Whose Crime was it?: French Participation in the Holocaust
Photo: Jews await deportation at a French railway station in 1941
Schoolteachers have long complained about the difficulties of teaching this chapter in French history. ‘The Holocaust is not the history of the Jewish people; it is history, our history,’ said Hollande.
“The truth is that the crime was committed in France, by France.” One sentence, a few simple, clear words, but how loaded. And how, it turns out, controversial. Still.
President Francois Hollande, under 100 days in the Elysees and has already notched up one of the most historic, powerful, and resonant speeches ever heard in the French Fifth Republic.
That sentence became the focus of the speech he gave last week at a ceremony marking the 70th anniversary of the Vel d’Hiv roundup. It was the largest Aktion carried out on French soil. In July 1942, more than 13,000 Jews from Paris and its environs were arrested. The Jews were concentrated in the Winter Velodrome and from there, most were sent to their annihilation in Auschwitz.
“The crime was committed in France”? Clearly. “By France”? Absolutely not. So it was claimed, once again, following Hollande’s speech. For decades the French looked in the mirror and saw reflected in it a nation of a great revolution, a nation of enlightenment and human rights, a land of refuge and emancipation. When they skipped forward, historically, to World War II, the reflection in the mirror was that of General Charles de Gaulle and Free France, of the Resistance and Righteous Gentiles.
For decades the history of France was blurred, concealed, or even denied, until it was forgotten. But in 1995 President Jacques Chirac decided to shatter the deceitful mirror and put an end to the amnesia. He accepted responsibility for the crimes of the Vichy regime, which collaborated with the Nazis. He did it in France’s name. Chirac sought “to kill” the old myth.
Hollande, 17 years later, came to verify the kill: France is a country of “anonymous heroes,” who are responsible for saving 75 percent of France’s Jews, Hollande noted, justly. But France, he added, also initiated the Vel d’Hiv hunt, organized it, and sent its citizens to their deaths.
One cannot, therefore, accept any longer the claim which holds that the Vichy government was nothing but an executive branch of the Nazis that was imposed on France. The horrific crimes were perpetrated by French individuals, in the name of the French people and France. This collective must take responsibility.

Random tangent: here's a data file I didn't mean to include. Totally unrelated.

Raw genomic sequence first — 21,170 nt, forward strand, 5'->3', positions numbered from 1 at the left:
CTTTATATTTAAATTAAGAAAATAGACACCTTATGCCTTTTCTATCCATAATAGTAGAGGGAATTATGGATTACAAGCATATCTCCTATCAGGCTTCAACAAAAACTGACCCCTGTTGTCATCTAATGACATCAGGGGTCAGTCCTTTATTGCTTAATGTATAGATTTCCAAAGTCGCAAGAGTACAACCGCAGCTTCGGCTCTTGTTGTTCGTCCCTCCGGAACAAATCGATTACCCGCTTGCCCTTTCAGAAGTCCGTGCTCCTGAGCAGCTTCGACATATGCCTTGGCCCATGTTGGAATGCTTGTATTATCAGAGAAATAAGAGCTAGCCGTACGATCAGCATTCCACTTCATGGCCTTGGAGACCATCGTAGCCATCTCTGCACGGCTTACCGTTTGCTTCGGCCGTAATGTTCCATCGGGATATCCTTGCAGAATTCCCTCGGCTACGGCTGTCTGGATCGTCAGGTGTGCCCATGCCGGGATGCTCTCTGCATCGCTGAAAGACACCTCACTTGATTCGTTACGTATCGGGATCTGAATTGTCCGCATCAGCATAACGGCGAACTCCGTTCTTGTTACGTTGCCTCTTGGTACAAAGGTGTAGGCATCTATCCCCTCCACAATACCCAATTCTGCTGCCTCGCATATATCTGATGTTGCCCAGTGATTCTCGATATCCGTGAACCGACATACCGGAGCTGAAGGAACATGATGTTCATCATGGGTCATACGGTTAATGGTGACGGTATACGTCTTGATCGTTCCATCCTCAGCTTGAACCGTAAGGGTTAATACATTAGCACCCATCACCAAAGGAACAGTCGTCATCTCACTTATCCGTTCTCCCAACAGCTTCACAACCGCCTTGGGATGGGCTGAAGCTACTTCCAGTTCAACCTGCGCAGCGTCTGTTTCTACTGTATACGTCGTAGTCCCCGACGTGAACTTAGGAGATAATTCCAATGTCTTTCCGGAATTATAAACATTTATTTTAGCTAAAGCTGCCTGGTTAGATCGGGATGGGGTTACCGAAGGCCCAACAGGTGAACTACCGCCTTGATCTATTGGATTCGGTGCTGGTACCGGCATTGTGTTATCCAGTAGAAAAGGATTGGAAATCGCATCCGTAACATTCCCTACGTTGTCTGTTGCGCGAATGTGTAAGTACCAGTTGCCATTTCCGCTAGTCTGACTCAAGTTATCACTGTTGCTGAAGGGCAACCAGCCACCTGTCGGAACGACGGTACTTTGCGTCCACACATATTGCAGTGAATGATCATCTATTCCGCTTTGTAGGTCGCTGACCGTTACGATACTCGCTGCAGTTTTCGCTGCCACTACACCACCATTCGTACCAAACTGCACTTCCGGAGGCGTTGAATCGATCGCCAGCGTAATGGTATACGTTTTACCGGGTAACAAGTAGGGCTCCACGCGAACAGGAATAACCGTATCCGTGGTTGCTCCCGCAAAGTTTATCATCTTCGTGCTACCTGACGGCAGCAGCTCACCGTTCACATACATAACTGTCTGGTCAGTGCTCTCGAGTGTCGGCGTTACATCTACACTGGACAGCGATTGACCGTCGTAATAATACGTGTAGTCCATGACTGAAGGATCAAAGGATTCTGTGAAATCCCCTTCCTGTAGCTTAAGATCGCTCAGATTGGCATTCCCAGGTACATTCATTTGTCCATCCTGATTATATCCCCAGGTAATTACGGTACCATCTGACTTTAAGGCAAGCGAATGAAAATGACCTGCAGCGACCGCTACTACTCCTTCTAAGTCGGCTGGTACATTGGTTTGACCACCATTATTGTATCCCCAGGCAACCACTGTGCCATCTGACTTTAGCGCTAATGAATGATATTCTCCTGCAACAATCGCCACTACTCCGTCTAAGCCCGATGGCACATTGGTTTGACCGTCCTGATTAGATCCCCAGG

Again and again Hollande repeated in his speech the words that in his view comprise historic justice: “truth” (which there is an obligation to state ), “oblivion” (which he vowed to combat ), and “memory” (which he undertook to nurture ). His words take on special meaning in view of a new poll that has found that 42 percent of the French (and 60 percent of young people ) are unaware of the Vel d’Hiv raid.
Schoolteachers have long complained about the difficulties of teaching this chapter in French history. Hollande addressed them in his speech: “The Holocaust is not the history of the Jewish people; it is history, our history. There must not be a single institution in which it is not learned in full.”
Hollande vowed to fight “with the greatest determination” against anti-Semitism and “all manner of historical distortion, relativization of the Holocaust and attempts to mar its singularity.”
The importance of Hollande’s speech is likewise inherent in its message, namely that morality has no political borders. Hollande created an affinity between himself and the right-wing president Chirac, and dissociated himself from the legacy of his mentor, Francois Mitterrand, who in his youth had joined the Vichy regime.
“The truth never has the power to divide, only to unite,” Hollande said in his speech and thereby revealed his naivete. The far right lashed out at him for “besmirching France’s image” and demanded that he “stop blaming the French.” Similar tunes have also been heard in circles that are considered moderate. Bruno Le Maire, the former agriculture minister under Nicolas Sarkozy, who is running for his party’s leadership, attacked “the grave mistake of the president, who confused the French state (Vichy ) with France.” Henri Guaino, Sarkozy’s senior adviser, announced that he is “shocked” by Hollande’s declaration. “His” France, after all, resided in London during the war, not in Vichy.
Hollande’s speech is an historic milestone. But as it turns out collective French responsibility still has its work cut out for it.